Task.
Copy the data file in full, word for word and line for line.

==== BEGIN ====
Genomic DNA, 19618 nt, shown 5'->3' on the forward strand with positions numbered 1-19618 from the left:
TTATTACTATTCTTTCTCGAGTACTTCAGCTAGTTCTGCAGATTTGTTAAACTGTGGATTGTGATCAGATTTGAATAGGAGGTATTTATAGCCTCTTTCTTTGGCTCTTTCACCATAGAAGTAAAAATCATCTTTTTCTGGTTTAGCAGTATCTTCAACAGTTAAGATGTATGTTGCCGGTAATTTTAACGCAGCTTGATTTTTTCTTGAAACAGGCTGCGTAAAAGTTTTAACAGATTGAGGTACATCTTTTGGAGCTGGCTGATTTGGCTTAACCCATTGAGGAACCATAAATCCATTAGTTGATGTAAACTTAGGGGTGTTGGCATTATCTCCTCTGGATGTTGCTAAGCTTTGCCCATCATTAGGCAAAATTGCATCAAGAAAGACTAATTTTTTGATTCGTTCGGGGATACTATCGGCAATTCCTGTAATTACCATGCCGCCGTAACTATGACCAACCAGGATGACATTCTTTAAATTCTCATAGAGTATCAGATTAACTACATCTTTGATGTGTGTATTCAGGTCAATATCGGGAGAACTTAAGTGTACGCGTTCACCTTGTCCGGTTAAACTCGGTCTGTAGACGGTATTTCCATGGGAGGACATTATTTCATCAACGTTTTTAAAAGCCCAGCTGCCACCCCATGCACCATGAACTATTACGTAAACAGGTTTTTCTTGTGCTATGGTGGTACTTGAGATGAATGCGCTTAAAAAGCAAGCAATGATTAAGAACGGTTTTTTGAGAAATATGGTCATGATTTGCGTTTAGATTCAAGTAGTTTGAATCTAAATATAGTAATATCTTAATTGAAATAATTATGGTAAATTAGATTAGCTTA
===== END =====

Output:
Genomic DNA, 19618 nt, shown 5'->3' on the forward strand with positions numbered 1-19618 from the left:
TTATTACTATTCTTTCTCGAGTACTTCAGCTAGTTCTGCAGATTTGTTAAACTGTGGATTGTGATCAGATTTGAATAGGAGGTATTTATAGCCTCTTTCTTTGGCTCTTTCACCATAGAAGTAAAAATCATCTTTTTCTGGTTTAGCAGTATCTTCAACAGTTAAGATGTATGTTGCCGGTAATTTTAACGCAGCTTGATTTTTTCTTGAAACAGGCTGCGTAAAAGTTTTAACAGATTGAGGTACATCTTTTGGAGCTGGCTGATTTGGCTTAACCCATTGAGGAACCATAAATCCATTAGTTGATGTAAACTTAGGGGTGTTGGCATTATCTCCTCTGGATGTTGCTAAGCTTTGCCCATCATTAGGCAAAATTGCATCAAGAAAGACTAATTTTTTGATTCGTTCGGGGATACTATCGGCAATTCCTGTAATTACCATGCCGCCGTAACTATGACCAACCAGGATGACATTCTTTAAATTCTCATAGAGTATCAGATTAACTACATCTTTGATGTGTGTATTCAGGTCAATATCGGGAGAACTTAAGTGTACGCGTTCACCTTGTCCGGTTAAACTCGGTCTGTAGACGGTATTTCCATGGGAGGACATTATTTCATCAACGTTTTTAAAAGCCCAGCTGCCACCCCATGCACCATGAACTATTACGTAAACAGGTTTTTCTTGTGCTATGGTGGTACTTGAGATGAATGCGCTTAAAAAGCAAGCAATGATTAAGAACGGTTTTTTGAGAAATATGGTCATGATTTGCGTTTAGATTCAAGTAGTTTGAATCTAAATATAGTAATATCTTAATTGAAATAATTATGGTAAATTAGATTAGCTTA